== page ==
Monday, May 10, 2010
A Motherless Day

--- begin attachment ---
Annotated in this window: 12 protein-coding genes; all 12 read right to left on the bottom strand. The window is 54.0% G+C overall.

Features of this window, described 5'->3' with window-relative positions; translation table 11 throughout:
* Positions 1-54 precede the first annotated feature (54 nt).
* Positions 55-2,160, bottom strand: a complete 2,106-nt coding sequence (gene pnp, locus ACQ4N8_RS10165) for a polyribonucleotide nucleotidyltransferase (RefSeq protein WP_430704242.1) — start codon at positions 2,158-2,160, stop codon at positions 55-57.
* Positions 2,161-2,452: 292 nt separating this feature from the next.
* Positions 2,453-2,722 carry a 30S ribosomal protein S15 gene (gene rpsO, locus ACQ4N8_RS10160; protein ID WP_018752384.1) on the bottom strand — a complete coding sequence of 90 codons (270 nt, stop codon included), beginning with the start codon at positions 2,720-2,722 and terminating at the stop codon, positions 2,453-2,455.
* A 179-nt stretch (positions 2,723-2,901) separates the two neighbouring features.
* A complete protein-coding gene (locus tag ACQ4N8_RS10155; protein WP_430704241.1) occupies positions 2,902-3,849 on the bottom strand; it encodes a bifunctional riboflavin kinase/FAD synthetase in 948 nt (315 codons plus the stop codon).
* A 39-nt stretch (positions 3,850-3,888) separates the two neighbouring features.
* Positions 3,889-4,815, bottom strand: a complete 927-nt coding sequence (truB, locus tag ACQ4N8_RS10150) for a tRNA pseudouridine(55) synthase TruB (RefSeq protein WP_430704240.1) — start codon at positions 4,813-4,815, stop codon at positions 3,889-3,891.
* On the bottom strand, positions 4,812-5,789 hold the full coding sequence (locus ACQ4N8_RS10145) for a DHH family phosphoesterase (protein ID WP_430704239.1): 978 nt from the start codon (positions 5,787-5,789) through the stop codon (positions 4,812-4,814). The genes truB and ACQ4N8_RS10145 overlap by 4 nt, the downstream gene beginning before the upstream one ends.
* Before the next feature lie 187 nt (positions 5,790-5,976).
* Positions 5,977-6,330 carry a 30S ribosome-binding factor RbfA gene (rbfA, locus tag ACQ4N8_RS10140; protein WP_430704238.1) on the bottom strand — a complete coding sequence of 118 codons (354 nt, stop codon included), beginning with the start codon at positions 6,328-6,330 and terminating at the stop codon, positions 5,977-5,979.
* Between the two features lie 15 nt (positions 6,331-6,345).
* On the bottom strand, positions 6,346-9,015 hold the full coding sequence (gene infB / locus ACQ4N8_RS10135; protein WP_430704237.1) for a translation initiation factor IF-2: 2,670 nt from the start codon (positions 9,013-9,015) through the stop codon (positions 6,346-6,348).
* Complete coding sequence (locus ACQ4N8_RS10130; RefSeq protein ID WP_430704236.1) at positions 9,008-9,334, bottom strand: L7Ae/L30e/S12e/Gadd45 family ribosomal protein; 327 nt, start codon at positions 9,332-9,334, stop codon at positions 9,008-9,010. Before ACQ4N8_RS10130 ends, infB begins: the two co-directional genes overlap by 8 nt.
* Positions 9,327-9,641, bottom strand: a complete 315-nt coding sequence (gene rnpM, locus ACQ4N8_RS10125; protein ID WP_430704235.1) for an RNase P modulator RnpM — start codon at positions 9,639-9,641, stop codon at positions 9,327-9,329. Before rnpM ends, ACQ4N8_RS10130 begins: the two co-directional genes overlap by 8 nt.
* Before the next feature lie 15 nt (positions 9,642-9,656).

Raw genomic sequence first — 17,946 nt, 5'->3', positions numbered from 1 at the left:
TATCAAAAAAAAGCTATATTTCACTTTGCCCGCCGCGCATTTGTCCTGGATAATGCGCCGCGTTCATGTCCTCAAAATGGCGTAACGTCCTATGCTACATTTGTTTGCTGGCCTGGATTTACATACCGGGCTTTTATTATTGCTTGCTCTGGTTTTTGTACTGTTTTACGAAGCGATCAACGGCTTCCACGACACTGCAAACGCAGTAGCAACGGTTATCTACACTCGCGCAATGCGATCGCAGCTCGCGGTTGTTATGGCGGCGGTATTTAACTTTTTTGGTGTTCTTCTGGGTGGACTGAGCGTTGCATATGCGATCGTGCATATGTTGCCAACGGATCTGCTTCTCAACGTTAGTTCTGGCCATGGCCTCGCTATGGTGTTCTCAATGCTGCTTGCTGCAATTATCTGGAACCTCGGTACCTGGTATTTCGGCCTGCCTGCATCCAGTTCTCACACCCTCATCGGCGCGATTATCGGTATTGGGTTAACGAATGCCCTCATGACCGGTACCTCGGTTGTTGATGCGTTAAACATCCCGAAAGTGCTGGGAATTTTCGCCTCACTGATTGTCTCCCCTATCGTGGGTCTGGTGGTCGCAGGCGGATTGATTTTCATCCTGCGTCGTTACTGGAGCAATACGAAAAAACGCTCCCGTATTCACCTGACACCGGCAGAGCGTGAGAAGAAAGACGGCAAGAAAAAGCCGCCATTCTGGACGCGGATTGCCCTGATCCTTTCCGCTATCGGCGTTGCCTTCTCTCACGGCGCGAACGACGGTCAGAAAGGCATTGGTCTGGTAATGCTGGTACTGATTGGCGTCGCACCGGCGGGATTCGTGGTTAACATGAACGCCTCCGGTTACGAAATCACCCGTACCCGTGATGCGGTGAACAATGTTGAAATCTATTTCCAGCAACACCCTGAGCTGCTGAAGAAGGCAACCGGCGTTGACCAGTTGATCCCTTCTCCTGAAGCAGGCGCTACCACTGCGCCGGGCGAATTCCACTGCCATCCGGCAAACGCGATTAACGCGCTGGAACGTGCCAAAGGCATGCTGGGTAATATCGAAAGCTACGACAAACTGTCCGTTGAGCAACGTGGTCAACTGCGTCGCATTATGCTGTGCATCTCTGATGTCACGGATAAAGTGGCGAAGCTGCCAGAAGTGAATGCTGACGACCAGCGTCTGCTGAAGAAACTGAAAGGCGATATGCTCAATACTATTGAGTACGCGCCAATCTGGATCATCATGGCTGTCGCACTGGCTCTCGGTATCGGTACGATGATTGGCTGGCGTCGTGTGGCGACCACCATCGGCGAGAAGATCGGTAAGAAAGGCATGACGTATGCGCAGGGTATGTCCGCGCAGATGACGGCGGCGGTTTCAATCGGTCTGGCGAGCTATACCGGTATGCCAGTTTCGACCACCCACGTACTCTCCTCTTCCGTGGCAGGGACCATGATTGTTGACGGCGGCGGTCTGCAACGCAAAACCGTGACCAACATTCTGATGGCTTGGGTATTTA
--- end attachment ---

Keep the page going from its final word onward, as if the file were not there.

I've been motherless for the last four years and Mother's Day is probably the day that I miss my mother the most. Growing up we weren't close. We were never friends. In fact, from as far back as I can remember through my early 20's, if you'd asked, I would have said I hated her. And I would have meant it. It took a few years of counseling and a divorce (on my part) to understand her. To see her life through her eyes. She grew up with a mother that was mean and a dad that was not home as he was usually out on the farm. Also, she spent most of her life either depressed, in pain, or both. She lived with pelvic pain the same way I did. She went through many surgeries to fix her health issues, but she was always in pain. To say she was cranky would have been an understatement. She was mean too. I was afraid of her, as were my sisters and my brother. In my late 20's and early 30's, she became a non-issue for me. I ignored her for the most part, except at family gatherings where I was friendly, but we weren't friends. About 10 years before she died, my dad spend a couple of weeks in the hospital suffering from serious heart problems. Mom stayed with me and for the first time, she was able to show a kinder, softer side. She was afraid and worried about my dad and yet, was pleasant to be around. It was probably the first time in my life I'd ever seen her vulnerable. Then, when my son was a pre-schooler and I was recovering from gall bladder removal surgery, we started becoming friends. She came and stayed with me for a week to help me out. At that time I think I was still trying to figure her out. However, it was not until she was in her 60s that we became close. Not close like best friends, but where I wanted to call her and see how she was doing. Just close enough to where I looked forward to her visits. Three years before she died at the age of 71, I had the privilege of having her and my dad stay with me for nearly 2 weeks while wildfires ravaged the mountaintops where they lived. They had no idea if they would have a home to go to or not. That time is when we really became friends. I think it was the strength she showed when I would have just worried and been afraid for what I was losing. She was grateful for everything that she still had. With her courage, she gained my respect. I am so grateful that we were able to be friends before cancer took her life. So on Mother's Day, while I will be motherless for the rest of my life, I'm grateful that I had my mother in my life and that I was finally able to love her.